‘This man has to go.’
We have a name for that pattern: “Structural Sin.”
And Judas, Judas was, in a way, another victim of that same sin. A person moving in the way the world wants him to move. A participant, not out of demonic motives, but out of the circumstance of the world in which he lives and breathes.
(breath) Just like us.
And just like Judas, we might know what it is like to see the world’s violence and know that we play a part in it. To see the errors in our everyday actions only after we see the consequences. So, we can imagine that only when Judas saw the hands of Jesus pounded into the wood of the cross did he remember the tenderness of those hands as they cupped water, and washed feet.
Only then did he realize what he had done, that he had been tricked—that he was serving the powers of the world and not the Kin-dom of God. He had forgotten that the humble service of Christ, the way of God, is different, and harder.
I don’t know about you, but this happens to me all the time. It happens when I buy the super convenient individually wrapped thing at the grocery store and don’t remember until I get home that plastic containers are killing the ocean. It happens to me when I call the police on the partying undergrads next door, without even bothering to ask them to turn the music down first. It happens when I watch tv and see the results of yet another school shooting and I think about how I skipped that gun violence protest the week before.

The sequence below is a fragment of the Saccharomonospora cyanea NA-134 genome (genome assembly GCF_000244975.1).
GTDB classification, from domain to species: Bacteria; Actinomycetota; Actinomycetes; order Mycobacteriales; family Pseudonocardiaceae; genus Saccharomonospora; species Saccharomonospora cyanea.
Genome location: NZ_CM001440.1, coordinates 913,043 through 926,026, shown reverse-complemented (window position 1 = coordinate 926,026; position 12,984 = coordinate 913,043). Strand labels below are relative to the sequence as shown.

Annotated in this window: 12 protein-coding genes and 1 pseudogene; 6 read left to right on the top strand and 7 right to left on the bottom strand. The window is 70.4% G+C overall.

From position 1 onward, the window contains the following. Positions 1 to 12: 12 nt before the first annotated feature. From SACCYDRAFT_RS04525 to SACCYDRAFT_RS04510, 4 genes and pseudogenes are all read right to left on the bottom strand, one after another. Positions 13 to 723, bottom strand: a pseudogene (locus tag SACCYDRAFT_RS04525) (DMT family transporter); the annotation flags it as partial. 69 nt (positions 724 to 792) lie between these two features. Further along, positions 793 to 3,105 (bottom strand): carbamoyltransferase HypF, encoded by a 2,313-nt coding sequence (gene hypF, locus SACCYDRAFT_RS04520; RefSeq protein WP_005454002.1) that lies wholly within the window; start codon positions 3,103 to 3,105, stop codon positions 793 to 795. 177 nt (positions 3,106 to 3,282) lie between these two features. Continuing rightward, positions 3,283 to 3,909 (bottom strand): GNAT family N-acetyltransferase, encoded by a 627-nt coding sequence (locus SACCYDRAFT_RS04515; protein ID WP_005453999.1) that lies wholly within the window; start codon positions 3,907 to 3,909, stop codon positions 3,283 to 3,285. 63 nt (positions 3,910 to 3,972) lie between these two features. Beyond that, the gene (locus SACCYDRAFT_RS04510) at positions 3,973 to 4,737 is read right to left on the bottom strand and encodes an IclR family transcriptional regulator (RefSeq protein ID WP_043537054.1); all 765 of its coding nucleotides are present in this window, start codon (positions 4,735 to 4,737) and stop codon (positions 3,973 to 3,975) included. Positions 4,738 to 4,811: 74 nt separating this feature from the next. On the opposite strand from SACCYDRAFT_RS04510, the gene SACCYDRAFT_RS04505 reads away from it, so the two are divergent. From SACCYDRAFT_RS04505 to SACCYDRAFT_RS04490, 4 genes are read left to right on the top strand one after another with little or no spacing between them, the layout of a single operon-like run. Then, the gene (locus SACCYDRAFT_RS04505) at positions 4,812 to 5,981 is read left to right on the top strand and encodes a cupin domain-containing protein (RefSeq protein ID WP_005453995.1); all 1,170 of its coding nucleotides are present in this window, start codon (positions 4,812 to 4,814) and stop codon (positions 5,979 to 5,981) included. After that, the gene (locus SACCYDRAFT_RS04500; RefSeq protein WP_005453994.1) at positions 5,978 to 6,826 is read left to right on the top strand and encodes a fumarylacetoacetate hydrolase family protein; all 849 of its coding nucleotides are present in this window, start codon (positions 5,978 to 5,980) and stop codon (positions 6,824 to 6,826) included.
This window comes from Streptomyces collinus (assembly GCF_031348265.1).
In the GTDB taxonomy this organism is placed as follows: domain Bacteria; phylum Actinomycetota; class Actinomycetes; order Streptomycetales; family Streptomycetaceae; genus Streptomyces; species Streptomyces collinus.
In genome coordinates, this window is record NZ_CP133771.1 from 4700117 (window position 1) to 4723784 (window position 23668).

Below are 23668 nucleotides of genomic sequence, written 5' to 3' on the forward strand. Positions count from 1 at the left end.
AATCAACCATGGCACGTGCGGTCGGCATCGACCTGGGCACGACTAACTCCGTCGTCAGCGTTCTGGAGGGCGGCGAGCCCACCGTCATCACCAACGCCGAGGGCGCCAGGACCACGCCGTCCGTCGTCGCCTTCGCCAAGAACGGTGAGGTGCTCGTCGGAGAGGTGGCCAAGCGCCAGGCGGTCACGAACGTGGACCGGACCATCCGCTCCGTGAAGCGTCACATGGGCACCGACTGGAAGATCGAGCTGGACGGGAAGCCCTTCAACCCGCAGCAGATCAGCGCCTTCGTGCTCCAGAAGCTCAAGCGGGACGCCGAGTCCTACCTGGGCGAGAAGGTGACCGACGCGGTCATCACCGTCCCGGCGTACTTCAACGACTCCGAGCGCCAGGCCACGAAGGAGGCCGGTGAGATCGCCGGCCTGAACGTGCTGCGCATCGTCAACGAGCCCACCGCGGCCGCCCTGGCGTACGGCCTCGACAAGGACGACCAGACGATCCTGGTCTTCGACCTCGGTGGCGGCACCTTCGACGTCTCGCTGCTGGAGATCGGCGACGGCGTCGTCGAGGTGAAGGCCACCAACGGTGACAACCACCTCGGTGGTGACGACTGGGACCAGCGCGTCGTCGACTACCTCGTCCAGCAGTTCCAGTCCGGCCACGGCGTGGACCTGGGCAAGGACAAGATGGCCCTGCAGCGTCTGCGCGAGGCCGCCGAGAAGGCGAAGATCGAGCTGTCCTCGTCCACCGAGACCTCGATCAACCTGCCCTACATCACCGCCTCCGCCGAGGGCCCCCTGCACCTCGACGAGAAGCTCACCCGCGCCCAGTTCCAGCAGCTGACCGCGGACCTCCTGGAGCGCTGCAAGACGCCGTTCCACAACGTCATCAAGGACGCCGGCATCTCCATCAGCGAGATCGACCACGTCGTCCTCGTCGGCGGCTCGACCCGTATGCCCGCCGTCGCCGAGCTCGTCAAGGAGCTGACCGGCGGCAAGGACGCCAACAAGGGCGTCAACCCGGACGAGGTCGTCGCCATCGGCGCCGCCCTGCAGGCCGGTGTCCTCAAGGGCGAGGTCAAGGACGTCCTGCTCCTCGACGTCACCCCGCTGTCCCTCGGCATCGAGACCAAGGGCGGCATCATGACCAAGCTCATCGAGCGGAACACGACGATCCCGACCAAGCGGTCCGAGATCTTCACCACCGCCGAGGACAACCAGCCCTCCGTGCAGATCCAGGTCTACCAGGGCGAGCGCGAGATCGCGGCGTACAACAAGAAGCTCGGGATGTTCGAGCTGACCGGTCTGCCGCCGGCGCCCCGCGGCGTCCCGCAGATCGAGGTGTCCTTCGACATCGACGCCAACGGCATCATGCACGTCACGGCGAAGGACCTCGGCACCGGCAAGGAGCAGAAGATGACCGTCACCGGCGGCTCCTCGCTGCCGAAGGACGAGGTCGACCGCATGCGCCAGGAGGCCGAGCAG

I, too, have privileged the cares and concerns of the world instead of the Kin-dom that God has called me to help create. I have been distracted and confused, I have run on auto-pilot, thinking of my own needs without considering the harm or the humanity before me. I have, as the Enriching our Worship confession says, done evil and allowed evil to be done on my behalf. I have fallen prey to structural sin, the powers of the world—what we sometimes call the devil.
Really, at its core, Judas’ story is our story, the story of a person doing what he believed was right and learning too late that his actions were part of a larger human pattern of sin and separation.
In a way, we are all Judas.
But that is not the end of the story. We already know that death is not the end of the story for Jesus. The Gospels do not end with the memory of this dinner. The Gospels do not end with Christ’s hands nailed to the cross.
(slower) The story of Jesus is the story of Resurrection.
And sin is also not the end of the story for Judas. The door to repentance, redemption, and salvation that Christ opened is never closed.